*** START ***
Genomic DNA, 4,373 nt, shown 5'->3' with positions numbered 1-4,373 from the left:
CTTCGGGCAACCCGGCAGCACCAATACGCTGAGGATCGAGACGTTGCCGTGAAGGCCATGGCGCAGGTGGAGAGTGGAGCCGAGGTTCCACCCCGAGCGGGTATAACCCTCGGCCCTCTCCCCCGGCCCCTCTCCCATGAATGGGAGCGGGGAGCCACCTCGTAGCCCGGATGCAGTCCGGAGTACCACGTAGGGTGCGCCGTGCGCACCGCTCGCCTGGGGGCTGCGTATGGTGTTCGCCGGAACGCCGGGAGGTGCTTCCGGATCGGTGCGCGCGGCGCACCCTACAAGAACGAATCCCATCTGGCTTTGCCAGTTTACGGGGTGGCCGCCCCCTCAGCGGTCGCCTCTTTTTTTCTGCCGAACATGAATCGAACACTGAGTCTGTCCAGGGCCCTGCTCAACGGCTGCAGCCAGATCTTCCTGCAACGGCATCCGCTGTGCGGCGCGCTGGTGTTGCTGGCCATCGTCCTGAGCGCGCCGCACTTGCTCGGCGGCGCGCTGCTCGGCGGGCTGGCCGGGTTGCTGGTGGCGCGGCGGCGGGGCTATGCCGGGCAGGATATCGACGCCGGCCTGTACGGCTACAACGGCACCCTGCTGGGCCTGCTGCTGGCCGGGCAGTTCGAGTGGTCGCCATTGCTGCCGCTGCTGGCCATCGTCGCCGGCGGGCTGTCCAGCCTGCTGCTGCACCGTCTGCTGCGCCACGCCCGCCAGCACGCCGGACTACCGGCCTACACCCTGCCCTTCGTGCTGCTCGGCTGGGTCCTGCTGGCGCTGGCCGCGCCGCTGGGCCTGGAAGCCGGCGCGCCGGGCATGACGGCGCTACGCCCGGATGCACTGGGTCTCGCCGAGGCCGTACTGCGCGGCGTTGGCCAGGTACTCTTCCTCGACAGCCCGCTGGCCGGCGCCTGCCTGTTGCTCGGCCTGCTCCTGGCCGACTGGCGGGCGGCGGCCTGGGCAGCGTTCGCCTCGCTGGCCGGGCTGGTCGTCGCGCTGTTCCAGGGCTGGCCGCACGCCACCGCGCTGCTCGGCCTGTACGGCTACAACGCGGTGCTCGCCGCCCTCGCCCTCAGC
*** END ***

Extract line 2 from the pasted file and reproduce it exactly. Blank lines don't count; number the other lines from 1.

CTTCGGGCAACCCGGCAGCACCAATACGCTGAGGATCGAGACGTTGCCGTGAAGGCCATGGCGCAGGTGGAGAGTGGAGCCGAGGTTCCACCCCGAGCGGGTATAACCCTCGGCCCTCTCCCCCGGCCCCTCTCCCATGAATGGGAGCGGGGAGCCACCTCGTAGCCCGGATGCAGTCCGGAGTACCACGTAGGGTGCGCCGTGCGCACCGCTCGCCTGGGGGCTGCGTATGGTGTTCGCCGGAACGCCGGGAGGTGCTTCCGGATCGGTGCGCGCGGCGCACCCTACAAGAACGAATCCCATCTGGCTTTGCCAGTTTACGGGGTGGCCGCCCCCTCAGCGGTCGCCTCTTTTTTTCTGCCGAACATGAATCGAACACTGAGTCTGTCCAGGGCCCTGCTCAACGGCTGCAGCCAGATCTTCCTGCAACGGCATCCGCTGTGCGGCGCGCTGGTGTTGCTGGCCATCGTCCTGAGCGCGCCGCACTTGCTCGGCGGCGCGCTGCTCGGCGGGCTGGCCGGGTTGCTGGTGGCGCGGCGGCGGGGCTATGCCGGGCAGGATATCGACGCCGGCCTGTACGGCTACAACGGCACCCTGCTGGGCCTGCTGCTGGCCGGGCAGTTCGAGTGGTCGCCATTGCTGCCGCTGCTGGCCATCGTCGCCGGCGGGCTGTCCAGCCTGCTGCTGCACCGTCTGCTGCGCCACGCCCGCCAGCACGCCGGACTACCGGCCTACACCCTGCCCTTCGTGCTGCTCGGCTGGGTCCTGCTGGCGCTGGCCGCGCCGCTGGGCCTGGAAGCCGGCGCGCCGGGCATGACGGCGCTACGCCCGGATGCACTGGGTCTCGCCGAGGCCGTACTGCGCGGCGTTGGCCAGGTACTCTTCCTCGACAGCCCGCTGGCCGGCGCCTGCCTGTTGCTCGGCCTGCTCCTGGCCGACTGGCGGGCGGCGGCCTGGGCAGCGTTCGCCTCGCTGGCCGGGCTGGTCGTCGCGCTGTTCCAGGGCTGGCCGCACGCCACCGCGCTGCTCGGCCTGTACGGCTACAACGCGGTGCTCGCCGCCCTCGCCCTCAGC